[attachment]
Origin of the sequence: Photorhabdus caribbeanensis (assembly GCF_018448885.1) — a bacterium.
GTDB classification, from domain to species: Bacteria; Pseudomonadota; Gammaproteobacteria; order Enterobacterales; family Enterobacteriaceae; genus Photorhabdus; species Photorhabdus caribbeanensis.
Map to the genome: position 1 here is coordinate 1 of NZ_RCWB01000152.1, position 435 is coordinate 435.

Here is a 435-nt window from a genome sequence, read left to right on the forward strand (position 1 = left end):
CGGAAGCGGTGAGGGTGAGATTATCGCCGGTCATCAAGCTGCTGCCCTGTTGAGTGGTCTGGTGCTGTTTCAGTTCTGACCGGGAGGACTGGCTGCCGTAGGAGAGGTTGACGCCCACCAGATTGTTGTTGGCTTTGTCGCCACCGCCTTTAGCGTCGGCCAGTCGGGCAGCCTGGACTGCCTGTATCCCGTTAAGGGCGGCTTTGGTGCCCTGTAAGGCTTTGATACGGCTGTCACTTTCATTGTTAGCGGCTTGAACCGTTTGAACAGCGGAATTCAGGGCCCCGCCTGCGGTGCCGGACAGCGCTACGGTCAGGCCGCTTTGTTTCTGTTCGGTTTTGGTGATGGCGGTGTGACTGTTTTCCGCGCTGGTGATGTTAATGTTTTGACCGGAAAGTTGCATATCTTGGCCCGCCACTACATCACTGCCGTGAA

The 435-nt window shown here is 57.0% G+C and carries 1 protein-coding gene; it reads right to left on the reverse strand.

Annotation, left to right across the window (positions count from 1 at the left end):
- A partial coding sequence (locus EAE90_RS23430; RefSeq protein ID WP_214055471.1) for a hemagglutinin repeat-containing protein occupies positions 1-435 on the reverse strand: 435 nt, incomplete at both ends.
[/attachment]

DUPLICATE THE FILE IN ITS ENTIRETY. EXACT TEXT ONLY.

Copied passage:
Origin of the sequence: Photorhabdus caribbeanensis (assembly GCF_018448885.1) — a bacterium.
GTDB classification, from domain to species: Bacteria; Pseudomonadota; Gammaproteobacteria; order Enterobacterales; family Enterobacteriaceae; genus Photorhabdus; species Photorhabdus caribbeanensis.
Map to the genome: position 1 here is coordinate 1 of NZ_RCWB01000152.1, position 435 is coordinate 435.

Here is a 435-nt window from a genome sequence, read left to right on the forward strand (position 1 = left end):
CGGAAGCGGTGAGGGTGAGATTATCGCCGGTCATCAAGCTGCTGCCCTGTTGAGTGGTCTGGTGCTGTTTCAGTTCTGACCGGGAGGACTGGCTGCCGTAGGAGAGGTTGACGCCCACCAGATTGTTGTTGGCTTTGTCGCCACCGCCTTTAGCGTCGGCCAGTCGGGCAGCCTGGACTGCCTGTATCCCGTTAAGGGCGGCTTTGGTGCCCTGTAAGGCTTTGATACGGCTGTCACTTTCATTGTTAGCGGCTTGAACCGTTTGAACAGCGGAATTCAGGGCCCCGCCTGCGGTGCCGGACAGCGCTACGGTCAGGCCGCTTTGTTTCTGTTCGGTTTTGGTGATGGCGGTGTGACTGTTTTCCGCGCTGGTGATGTTAATGTTTTGACCGGAAAGTTGCATATCTTGGCCCGCCACTACATCACTGCCGTGAA

The 435-nt window shown here is 57.0% G+C and carries 1 protein-coding gene; it reads right to left on the reverse strand.

Annotation, left to right across the window (positions count from 1 at the left end):
- A partial coding sequence (locus EAE90_RS23430; RefSeq protein ID WP_214055471.1) for a hemagglutinin repeat-containing protein occupies positions 1-435 on the reverse strand: 435 nt, incomplete at both ends.